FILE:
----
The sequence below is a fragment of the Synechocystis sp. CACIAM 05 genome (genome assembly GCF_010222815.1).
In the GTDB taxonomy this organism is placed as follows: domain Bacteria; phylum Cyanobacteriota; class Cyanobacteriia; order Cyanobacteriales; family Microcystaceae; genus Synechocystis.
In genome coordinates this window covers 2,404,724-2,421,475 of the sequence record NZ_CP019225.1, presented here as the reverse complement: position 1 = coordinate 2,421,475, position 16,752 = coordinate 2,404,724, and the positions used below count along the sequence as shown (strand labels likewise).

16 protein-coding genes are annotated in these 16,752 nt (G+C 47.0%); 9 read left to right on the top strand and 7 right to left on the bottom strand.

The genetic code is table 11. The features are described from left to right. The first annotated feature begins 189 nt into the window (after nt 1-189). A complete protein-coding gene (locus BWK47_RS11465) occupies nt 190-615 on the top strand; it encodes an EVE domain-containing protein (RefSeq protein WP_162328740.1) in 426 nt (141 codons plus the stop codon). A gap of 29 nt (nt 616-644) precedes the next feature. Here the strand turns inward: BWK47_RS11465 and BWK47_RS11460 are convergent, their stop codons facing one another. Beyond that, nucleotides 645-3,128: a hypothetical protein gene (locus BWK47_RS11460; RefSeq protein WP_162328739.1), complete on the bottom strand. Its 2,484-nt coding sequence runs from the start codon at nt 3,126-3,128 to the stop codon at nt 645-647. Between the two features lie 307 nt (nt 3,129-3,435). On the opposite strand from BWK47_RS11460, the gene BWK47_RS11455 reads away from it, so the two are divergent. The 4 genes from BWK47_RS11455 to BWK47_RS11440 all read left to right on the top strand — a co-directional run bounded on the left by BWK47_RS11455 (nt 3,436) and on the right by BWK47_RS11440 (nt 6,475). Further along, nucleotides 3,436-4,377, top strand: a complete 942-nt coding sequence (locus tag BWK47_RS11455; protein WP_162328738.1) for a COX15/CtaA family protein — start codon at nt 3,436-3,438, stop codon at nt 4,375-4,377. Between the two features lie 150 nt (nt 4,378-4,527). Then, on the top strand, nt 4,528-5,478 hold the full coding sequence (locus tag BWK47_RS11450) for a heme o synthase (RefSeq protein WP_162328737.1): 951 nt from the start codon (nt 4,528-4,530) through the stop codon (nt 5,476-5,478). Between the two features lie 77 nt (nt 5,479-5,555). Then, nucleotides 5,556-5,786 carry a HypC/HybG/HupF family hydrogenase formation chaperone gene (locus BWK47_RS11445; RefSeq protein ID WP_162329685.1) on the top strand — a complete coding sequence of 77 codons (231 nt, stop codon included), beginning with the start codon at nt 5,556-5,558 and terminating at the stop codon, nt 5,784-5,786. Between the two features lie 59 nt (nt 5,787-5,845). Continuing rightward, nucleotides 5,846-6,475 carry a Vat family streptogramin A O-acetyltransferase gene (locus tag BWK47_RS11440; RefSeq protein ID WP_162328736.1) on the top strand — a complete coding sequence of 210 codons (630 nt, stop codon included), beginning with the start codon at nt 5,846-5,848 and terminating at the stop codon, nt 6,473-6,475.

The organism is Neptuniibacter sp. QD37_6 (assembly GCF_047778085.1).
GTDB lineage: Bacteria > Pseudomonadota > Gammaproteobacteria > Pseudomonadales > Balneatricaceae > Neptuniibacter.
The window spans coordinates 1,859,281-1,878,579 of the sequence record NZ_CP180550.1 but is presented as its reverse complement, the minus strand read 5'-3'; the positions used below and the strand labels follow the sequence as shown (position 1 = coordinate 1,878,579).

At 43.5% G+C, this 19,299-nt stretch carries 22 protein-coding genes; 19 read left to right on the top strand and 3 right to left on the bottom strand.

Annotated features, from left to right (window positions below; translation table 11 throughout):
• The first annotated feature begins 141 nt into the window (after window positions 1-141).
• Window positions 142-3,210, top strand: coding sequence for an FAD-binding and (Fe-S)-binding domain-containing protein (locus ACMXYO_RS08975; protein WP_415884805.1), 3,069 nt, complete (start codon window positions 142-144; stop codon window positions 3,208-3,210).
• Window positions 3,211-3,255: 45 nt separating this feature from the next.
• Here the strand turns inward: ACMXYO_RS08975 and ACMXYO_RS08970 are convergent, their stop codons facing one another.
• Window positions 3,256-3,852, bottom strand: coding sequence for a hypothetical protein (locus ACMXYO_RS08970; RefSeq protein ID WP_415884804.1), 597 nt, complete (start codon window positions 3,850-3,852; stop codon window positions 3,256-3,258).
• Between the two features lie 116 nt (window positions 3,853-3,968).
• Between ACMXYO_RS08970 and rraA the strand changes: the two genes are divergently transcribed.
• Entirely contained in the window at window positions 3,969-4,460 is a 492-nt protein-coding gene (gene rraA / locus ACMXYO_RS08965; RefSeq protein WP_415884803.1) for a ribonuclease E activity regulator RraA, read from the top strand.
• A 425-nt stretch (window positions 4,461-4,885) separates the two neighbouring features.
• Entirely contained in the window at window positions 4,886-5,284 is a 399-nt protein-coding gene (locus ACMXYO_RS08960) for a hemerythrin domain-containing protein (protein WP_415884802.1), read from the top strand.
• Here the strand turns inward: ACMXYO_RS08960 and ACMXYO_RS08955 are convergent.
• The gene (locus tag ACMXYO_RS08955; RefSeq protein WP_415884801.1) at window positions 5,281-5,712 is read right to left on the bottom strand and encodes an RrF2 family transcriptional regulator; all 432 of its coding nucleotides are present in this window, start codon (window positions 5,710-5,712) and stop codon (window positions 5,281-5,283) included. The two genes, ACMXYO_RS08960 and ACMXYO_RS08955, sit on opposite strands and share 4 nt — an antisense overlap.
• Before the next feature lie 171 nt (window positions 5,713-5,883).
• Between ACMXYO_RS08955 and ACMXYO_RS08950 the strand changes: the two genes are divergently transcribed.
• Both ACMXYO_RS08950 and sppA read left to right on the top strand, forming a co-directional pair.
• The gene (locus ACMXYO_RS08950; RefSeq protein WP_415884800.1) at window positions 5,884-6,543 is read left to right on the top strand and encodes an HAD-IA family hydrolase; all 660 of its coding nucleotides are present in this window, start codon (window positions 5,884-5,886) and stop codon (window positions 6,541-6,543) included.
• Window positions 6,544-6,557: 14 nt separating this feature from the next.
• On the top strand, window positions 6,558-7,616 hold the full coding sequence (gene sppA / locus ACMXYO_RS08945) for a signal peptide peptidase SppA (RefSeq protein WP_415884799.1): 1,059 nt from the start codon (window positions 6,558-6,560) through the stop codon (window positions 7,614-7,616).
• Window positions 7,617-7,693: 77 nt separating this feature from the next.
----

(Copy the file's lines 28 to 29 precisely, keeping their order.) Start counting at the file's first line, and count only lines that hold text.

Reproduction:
• On the top strand, window positions 6,558-7,616 hold the full coding sequence (gene sppA / locus ACMXYO_RS08945) for a signal peptide peptidase SppA (RefSeq protein WP_415884799.1): 1,059 nt from the start codon (window positions 6,558-6,560) through the stop codon (window positions 7,614-7,616).
• Window positions 7,617-7,693: 77 nt separating this feature from the next.